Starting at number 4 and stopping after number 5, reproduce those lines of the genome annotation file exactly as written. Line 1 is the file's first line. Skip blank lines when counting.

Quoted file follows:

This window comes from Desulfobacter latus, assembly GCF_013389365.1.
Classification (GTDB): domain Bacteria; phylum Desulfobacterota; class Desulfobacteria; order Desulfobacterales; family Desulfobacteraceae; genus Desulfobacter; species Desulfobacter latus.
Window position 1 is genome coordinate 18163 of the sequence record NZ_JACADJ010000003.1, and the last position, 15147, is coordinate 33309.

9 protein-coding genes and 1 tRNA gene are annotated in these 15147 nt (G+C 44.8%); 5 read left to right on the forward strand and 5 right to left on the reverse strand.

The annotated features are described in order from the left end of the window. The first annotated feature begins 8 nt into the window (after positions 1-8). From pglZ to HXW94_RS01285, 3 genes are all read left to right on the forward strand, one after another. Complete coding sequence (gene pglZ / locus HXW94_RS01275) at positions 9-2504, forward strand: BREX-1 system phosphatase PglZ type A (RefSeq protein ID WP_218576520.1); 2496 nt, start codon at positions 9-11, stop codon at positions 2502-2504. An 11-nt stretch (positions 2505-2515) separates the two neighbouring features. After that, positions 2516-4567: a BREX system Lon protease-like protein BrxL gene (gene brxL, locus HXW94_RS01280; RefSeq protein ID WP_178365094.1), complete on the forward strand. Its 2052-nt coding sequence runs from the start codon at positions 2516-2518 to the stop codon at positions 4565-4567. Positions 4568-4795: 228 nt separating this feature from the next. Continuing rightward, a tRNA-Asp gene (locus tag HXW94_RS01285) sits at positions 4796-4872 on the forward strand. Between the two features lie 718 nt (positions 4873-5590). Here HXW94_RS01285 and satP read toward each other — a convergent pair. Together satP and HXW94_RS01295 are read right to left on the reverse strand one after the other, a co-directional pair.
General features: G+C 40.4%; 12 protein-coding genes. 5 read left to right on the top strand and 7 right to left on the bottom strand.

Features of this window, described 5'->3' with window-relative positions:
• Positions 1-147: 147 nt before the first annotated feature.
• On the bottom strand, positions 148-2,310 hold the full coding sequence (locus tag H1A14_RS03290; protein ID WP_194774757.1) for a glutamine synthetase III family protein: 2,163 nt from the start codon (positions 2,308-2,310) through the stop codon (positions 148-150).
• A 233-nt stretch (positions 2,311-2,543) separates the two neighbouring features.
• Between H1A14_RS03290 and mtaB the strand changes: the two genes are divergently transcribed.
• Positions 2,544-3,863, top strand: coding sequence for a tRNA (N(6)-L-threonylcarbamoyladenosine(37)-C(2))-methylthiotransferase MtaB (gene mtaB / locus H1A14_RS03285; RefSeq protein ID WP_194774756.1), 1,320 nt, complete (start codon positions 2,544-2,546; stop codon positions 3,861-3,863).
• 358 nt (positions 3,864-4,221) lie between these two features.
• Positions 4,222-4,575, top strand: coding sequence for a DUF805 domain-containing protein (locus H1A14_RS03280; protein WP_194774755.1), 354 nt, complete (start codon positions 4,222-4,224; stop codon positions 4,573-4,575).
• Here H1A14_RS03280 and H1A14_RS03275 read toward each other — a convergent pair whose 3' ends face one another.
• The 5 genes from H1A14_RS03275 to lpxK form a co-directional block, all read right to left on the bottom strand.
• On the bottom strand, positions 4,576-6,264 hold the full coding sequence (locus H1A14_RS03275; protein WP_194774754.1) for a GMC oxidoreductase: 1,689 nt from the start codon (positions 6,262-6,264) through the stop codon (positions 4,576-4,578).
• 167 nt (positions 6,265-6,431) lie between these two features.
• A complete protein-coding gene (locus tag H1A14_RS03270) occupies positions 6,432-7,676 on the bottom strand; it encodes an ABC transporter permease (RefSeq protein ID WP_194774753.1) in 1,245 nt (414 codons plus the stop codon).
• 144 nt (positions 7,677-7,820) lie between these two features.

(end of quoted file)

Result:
9 protein-coding genes and 1 tRNA gene are annotated in these 15147 nt (G+C 44.8%); 5 read left to right on the forward strand and 5 right to left on the reverse strand.

The annotated features are described in order from the left end of the window. The first annotated feature begins 8 nt into the window (after positions 1-8). From pglZ to HXW94_RS01285, 3 genes are all read left to right on the forward strand, one after another. Complete coding sequence (gene pglZ / locus HXW94_RS01275) at positions 9-2504, forward strand: BREX-1 system phosphatase PglZ type A (RefSeq protein ID WP_218576520.1); 2496 nt, start codon at positions 9-11, stop codon at positions 2502-2504. An 11-nt stretch (positions 2505-2515) separates the two neighbouring features. After that, positions 2516-4567: a BREX system Lon protease-like protein BrxL gene (gene brxL, locus HXW94_RS01280; RefSeq protein ID WP_178365094.1), complete on the forward strand. Its 2052-nt coding sequence runs from the start codon at positions 2516-2518 to the stop codon at positions 4565-4567. Positions 4568-4795: 228 nt separating this feature from the next. Continuing rightward, a tRNA-Asp gene (locus tag HXW94_RS01285) sits at positions 4796-4872 on the forward strand. Between the two features lie 718 nt (positions 4873-5590). Here HXW94_RS01285 and satP read toward each other — a convergent pair. Together satP and HXW94_RS01295 are read right to left on the reverse strand one after the other, a co-directional pair.